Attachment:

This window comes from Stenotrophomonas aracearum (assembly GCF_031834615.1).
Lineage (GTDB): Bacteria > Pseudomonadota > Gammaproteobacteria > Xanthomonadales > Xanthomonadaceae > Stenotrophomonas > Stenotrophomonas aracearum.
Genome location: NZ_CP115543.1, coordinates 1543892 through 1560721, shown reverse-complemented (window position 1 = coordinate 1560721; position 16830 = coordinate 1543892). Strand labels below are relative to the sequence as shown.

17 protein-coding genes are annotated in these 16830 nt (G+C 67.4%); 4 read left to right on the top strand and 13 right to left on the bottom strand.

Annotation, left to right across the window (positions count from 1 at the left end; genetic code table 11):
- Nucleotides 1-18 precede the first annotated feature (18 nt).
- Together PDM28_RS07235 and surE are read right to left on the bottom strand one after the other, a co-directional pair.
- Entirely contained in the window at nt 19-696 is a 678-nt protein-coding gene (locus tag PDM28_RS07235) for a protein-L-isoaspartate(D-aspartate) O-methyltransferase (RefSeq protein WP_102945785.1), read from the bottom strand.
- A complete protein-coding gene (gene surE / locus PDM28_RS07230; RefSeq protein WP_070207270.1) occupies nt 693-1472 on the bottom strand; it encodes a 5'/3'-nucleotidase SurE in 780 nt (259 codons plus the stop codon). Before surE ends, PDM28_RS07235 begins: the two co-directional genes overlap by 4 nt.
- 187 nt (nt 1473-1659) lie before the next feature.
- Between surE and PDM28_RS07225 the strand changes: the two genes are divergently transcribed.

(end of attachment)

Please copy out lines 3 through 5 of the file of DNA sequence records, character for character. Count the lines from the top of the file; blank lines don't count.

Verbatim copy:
Genome location: NZ_CP115543.1, coordinates 1543892 through 1560721, shown reverse-complemented (window position 1 = coordinate 1560721; position 16830 = coordinate 1543892). Strand labels below are relative to the sequence as shown.

17 protein-coding genes are annotated in these 16830 nt (G+C 67.4%); 4 read left to right on the top strand and 13 right to left on the bottom strand.

Annotation, left to right across the window (positions count from 1 at the left end; genetic code table 11):